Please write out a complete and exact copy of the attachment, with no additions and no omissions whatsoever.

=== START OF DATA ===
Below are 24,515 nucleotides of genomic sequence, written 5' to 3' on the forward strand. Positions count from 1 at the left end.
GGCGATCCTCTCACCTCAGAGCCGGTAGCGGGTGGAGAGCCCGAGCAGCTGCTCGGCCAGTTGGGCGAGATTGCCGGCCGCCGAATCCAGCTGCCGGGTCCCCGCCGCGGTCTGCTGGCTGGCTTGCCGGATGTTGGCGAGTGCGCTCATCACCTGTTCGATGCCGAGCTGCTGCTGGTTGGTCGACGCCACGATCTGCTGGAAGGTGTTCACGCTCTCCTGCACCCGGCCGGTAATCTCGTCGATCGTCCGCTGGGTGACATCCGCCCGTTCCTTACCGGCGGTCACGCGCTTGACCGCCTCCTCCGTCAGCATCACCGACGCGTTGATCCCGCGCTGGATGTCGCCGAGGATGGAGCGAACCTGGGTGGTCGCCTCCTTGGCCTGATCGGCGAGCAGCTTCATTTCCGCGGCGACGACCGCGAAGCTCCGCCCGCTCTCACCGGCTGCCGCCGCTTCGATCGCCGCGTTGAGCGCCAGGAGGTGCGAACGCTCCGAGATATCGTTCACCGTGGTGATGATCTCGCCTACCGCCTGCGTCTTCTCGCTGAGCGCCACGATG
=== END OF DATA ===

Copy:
Below are 24,515 nucleotides of genomic sequence, written 5' to 3' on the forward strand. Positions count from 1 at the left end.
GGCGATCCTCTCACCTCAGAGCCGGTAGCGGGTGGAGAGCCCGAGCAGCTGCTCGGCCAGTTGGGCGAGATTGCCGGCCGCCGAATCCAGCTGCCGGGTCCCCGCCGCGGTCTGCTGGCTGGCTTGCCGGATGTTGGCGAGTGCGCTCATCACCTGTTCGATGCCGAGCTGCTGCTGGTTGGTCGACGCCACGATCTGCTGGAAGGTGTTCACGCTCTCCTGCACCCGGCCGGTAATCTCGTCGATCGTCCGCTGGGTGACATCCGCCCGTTCCTTACCGGCGGTCACGCGCTTGACCGCCTCCTCCGTCAGCATCACCGACGCGTTGATCCCGCGCTGGATGTCGCCGAGGATGGAGCGAACCTGGGTGGTCGCCTCCTTGGCCTGATCGGCGAGCAGCTTCATTTCCGCGGCGACGACCGCGAAGCTCCGCCCGCTCTCACCGGCTGCCGCCGCTTCGATCGCCGCGTTGAGCGCCAGGAGGTGCGAACGCTCCGAGATATCGTTCACCGTGGTGATGATCTCGCCTACCGCCTGCGTCTTCTCGCTGAGCGCCACGATG